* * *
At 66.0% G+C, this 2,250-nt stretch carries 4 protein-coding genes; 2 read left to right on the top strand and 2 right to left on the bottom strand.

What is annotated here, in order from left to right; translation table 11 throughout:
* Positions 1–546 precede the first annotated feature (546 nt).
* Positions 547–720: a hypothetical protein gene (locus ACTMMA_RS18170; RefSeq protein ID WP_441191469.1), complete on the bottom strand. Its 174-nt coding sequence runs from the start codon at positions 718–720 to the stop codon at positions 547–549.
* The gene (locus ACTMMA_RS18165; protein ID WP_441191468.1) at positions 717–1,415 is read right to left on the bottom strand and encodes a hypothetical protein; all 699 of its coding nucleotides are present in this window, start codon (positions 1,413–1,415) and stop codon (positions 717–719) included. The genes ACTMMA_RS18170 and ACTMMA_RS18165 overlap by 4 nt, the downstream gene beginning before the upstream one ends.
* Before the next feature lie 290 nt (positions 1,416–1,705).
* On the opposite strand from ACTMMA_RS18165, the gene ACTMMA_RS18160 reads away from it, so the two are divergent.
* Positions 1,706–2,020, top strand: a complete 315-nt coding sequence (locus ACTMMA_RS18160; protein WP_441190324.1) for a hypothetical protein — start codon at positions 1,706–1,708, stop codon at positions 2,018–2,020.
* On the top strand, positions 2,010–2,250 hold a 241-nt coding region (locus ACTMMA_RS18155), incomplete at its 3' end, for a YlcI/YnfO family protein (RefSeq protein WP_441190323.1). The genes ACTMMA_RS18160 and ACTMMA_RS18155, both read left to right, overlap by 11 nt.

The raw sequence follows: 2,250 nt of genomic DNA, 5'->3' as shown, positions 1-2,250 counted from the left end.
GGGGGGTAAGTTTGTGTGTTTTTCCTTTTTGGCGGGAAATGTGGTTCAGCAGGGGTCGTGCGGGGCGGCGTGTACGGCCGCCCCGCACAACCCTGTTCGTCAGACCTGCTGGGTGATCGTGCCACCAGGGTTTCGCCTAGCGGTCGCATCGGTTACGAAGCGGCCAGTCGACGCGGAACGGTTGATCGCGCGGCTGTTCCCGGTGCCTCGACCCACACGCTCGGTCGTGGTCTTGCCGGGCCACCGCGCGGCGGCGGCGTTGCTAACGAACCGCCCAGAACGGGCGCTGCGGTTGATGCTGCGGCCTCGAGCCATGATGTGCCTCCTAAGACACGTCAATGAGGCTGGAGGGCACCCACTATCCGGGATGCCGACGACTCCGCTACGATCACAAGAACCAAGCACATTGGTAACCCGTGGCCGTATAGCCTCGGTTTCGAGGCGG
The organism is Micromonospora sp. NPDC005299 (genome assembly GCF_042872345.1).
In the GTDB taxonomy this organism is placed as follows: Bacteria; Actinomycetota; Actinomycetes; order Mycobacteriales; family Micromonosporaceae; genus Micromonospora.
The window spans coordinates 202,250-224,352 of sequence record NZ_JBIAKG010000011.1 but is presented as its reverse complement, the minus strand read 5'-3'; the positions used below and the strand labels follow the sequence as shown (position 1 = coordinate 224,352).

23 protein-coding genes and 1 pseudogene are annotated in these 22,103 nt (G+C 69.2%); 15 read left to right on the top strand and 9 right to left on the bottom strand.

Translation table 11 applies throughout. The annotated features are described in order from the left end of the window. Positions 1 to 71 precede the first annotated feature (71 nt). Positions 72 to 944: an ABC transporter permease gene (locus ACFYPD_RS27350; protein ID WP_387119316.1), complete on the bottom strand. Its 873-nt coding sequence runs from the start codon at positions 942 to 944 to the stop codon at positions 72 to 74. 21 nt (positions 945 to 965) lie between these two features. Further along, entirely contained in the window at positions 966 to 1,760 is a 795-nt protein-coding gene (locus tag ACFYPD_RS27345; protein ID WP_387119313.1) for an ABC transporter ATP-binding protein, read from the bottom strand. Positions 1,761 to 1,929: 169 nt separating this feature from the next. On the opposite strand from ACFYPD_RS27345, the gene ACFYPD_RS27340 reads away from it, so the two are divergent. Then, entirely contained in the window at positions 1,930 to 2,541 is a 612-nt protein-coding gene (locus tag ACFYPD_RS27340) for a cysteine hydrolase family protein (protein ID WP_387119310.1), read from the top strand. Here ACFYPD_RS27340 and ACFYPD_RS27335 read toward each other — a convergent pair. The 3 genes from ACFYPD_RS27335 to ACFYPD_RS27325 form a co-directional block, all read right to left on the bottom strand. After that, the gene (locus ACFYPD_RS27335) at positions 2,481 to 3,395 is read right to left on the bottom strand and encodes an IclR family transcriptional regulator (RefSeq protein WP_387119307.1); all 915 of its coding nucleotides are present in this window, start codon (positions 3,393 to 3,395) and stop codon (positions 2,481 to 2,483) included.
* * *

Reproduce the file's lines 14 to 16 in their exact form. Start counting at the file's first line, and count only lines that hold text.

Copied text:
The window spans coordinates 202,250-224,352 of sequence record NZ_JBIAKG010000011.1 but is presented as its reverse complement, the minus strand read 5'-3'; the positions used below and the strand labels follow the sequence as shown (position 1 = coordinate 224,352).

23 protein-coding genes and 1 pseudogene are annotated in these 22,103 nt (G+C 69.2%); 15 read left to right on the top strand and 9 right to left on the bottom strand.

Translation table 11 applies throughout. The annotated features are described in order from the left end of the window. Positions 1 to 71 precede the first annotated feature (71 nt). Positions 72 to 944: an ABC transporter permease gene (locus ACFYPD_RS27350; protein ID WP_387119316.1), complete on the bottom strand. Its 873-nt coding sequence runs from the start codon at positions 942 to 944 to the stop codon at positions 72 to 74. 21 nt (positions 945 to 965) lie between these two features. Further along, entirely contained in the window at positions 966 to 1,760 is a 795-nt protein-coding gene (locus tag ACFYPD_RS27345; protein ID WP_387119313.1) for an ABC transporter ATP-binding protein, read from the bottom strand. Positions 1,761 to 1,929: 169 nt separating this feature from the next. On the opposite strand from ACFYPD_RS27345, the gene ACFYPD_RS27340 reads away from it, so the two are divergent. Then, entirely contained in the window at positions 1,930 to 2,541 is a 612-nt protein-coding gene (locus tag ACFYPD_RS27340) for a cysteine hydrolase family protein (protein ID WP_387119310.1), read from the top strand. Here ACFYPD_RS27340 and ACFYPD_RS27335 read toward each other — a convergent pair. The 3 genes from ACFYPD_RS27335 to ACFYPD_RS27325 form a co-directional block, all read right to left on the bottom strand. After that, the gene (locus ACFYPD_RS27335) at positions 2,481 to 3,395 is read right to left on the bottom strand and encodes an IclR family transcriptional regulator (RefSeq protein WP_387119307.1); all 915 of its coding nucleotides are present in this window, start codon (positions 3,393 to 3,395) and stop codon (positions 2,481 to 2,483) included.